To be fair, writer-director Frank Darabont (THE SHAWSHANK REDEMPTION, THE GREEN MILE) hedges his bets by having Harden proven right, to an extent. Her allegations of man's hubris in the face of the Almighty are borne out when it is revealed that the mist and all of the clawed, tentacled red state allegories in it were unleashed on our world by arrogant military types tampering with dimensional doorways or some such vague, science fiction nonsense. This bit comes from the novella, which leads one to believe that both King and the filmmakers who have helped make him exorbitantly wealthy are of the opinion that the only people actually destined for divine judgment are Christians and government types. Not that the good guys in THE MIST are spared any climactic, "Coffey on the mile" cruelty...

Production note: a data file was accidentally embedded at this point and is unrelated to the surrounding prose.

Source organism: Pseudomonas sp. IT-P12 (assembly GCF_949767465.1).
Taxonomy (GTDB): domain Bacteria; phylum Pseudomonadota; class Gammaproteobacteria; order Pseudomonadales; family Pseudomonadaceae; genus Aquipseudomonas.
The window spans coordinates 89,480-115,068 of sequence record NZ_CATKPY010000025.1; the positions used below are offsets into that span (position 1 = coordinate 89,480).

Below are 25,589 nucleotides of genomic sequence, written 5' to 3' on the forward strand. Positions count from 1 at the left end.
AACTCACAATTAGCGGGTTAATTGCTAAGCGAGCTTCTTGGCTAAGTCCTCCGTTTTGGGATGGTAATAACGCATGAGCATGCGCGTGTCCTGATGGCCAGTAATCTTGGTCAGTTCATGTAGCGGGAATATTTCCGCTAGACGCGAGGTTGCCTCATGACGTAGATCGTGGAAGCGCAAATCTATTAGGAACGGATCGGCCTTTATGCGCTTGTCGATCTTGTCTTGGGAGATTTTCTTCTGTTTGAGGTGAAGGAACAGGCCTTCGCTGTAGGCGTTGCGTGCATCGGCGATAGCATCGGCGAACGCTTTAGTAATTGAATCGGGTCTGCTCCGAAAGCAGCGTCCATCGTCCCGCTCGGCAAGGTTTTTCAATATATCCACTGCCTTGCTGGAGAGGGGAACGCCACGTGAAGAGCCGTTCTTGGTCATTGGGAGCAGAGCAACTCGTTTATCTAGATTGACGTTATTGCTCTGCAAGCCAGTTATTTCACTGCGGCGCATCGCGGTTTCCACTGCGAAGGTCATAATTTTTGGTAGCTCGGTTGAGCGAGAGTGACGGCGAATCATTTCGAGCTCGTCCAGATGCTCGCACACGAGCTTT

Thomas Jane plays the level-headed (and, presumably, not particularly spiritual) hero of the film, an artist trapped in the grocery store with his young son and the rest of the terrified townsfolk. His character has no real emotional arc to speak of in the narrative, which is perhaps fortunate since his performance runs the gamut from uninteresting to unconvincing. His relationship to his son should be a dramatic lynchpin, but they have so few scenes together (and the moments they do share are so devoid of pathos) once the mist engulfs the store that it's hard to believe that he's even that attached to the kid. Jane never convinces the viewer that he's particularly scared or worried or angry or bereaved, and he certainly never comes across as an effective leader for the desperate survivors holed up in the frozen foods section. In the first half hour he tries to keep the confrontational Andre Braugher and others from leaving the store, only to inexplicably spend the remainder of the film (after Braugher and a small group are eaten alive trying to cross the parking lot) advocating trying to escape. The only time he succeeds in being significantly more sympathetic than the villainous Harden or anyone else in the cast is in the egregiously sadistic and nihilistic final scene (which was not in King's original story). Unfortunately, the sequence goes on for so long and his acting is so overwrought that it's unlikely anyone in the audience will shed a tear.